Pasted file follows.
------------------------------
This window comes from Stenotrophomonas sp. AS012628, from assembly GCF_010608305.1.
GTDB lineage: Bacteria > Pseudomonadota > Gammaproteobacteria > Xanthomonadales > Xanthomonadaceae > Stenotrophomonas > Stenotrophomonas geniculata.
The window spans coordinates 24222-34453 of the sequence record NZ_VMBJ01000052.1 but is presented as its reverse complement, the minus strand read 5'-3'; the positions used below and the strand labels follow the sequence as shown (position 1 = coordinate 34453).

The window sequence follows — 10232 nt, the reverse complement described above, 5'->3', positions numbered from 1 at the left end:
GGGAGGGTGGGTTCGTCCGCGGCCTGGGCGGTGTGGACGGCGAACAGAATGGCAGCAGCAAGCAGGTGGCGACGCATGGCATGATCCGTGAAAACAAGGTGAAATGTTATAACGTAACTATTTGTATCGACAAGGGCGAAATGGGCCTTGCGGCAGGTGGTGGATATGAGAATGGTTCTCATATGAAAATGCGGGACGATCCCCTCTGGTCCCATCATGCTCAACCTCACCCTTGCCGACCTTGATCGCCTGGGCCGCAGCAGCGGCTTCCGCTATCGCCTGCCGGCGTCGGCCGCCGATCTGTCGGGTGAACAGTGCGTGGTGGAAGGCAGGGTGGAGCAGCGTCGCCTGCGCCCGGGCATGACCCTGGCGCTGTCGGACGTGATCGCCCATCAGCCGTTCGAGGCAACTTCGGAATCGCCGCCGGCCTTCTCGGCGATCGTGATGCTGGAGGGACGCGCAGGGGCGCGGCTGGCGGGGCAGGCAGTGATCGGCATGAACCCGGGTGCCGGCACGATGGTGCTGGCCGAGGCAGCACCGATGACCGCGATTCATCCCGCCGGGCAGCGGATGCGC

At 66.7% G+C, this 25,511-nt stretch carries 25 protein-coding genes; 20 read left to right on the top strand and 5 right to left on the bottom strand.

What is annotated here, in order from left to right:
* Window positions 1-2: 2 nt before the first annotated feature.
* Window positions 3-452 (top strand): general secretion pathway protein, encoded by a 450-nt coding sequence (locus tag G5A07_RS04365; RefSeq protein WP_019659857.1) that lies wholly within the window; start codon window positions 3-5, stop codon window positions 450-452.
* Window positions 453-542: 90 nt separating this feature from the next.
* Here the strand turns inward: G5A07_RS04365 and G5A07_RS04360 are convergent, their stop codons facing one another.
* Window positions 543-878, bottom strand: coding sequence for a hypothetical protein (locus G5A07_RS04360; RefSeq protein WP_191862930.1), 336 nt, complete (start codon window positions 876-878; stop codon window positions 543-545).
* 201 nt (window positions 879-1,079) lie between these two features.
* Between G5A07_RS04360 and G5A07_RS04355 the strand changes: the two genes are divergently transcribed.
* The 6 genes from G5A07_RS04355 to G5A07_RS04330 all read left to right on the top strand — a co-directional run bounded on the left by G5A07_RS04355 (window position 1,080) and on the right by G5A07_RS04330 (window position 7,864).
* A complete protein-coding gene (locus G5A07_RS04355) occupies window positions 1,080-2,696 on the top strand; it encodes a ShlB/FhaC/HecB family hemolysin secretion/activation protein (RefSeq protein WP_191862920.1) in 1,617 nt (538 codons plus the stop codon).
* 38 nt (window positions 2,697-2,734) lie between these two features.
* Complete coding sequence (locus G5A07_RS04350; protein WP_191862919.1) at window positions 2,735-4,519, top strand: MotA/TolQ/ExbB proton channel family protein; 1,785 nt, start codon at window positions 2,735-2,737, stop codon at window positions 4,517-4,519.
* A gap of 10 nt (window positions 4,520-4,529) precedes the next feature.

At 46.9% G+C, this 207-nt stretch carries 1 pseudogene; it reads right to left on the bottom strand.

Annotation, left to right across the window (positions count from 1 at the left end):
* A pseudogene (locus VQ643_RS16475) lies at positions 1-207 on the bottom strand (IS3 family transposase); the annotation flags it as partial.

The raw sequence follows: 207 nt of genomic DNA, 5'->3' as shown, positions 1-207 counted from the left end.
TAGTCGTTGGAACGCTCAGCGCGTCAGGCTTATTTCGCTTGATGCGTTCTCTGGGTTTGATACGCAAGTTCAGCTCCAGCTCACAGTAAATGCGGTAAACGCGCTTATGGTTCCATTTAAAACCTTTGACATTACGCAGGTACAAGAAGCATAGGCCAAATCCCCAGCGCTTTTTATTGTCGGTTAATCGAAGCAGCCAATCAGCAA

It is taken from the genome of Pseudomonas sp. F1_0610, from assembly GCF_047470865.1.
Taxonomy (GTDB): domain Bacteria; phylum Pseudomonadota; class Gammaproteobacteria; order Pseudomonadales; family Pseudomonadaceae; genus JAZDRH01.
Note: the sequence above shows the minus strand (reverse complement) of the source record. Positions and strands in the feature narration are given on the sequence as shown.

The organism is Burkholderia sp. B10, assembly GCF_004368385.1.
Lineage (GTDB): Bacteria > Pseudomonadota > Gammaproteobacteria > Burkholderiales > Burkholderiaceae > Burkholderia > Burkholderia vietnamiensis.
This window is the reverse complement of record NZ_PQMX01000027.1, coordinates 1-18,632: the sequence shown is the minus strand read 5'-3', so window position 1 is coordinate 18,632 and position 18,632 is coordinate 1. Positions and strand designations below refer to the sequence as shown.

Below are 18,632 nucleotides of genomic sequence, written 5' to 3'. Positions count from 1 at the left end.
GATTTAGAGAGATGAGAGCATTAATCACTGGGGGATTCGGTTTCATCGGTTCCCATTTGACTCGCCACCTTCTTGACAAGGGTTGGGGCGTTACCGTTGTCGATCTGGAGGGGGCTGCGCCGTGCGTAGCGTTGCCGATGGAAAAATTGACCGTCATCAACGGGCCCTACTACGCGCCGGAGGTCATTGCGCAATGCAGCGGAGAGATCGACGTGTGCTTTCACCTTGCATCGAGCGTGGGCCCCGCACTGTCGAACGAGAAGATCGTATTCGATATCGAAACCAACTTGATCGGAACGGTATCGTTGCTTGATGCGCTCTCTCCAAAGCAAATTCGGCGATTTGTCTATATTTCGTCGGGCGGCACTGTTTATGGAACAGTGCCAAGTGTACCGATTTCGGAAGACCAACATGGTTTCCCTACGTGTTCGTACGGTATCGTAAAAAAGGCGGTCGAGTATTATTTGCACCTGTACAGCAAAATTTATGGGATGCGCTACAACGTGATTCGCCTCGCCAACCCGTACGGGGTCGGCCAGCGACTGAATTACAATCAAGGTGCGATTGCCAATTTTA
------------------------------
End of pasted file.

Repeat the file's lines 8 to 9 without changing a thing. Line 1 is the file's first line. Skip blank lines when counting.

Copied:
* Window positions 1-2: 2 nt before the first annotated feature.
* Window positions 3-452 (top strand): general secretion pathway protein, encoded by a 450-nt coding sequence (locus tag G5A07_RS04365; RefSeq protein WP_019659857.1) that lies wholly within the window; start codon window positions 3-5, stop codon window positions 450-452.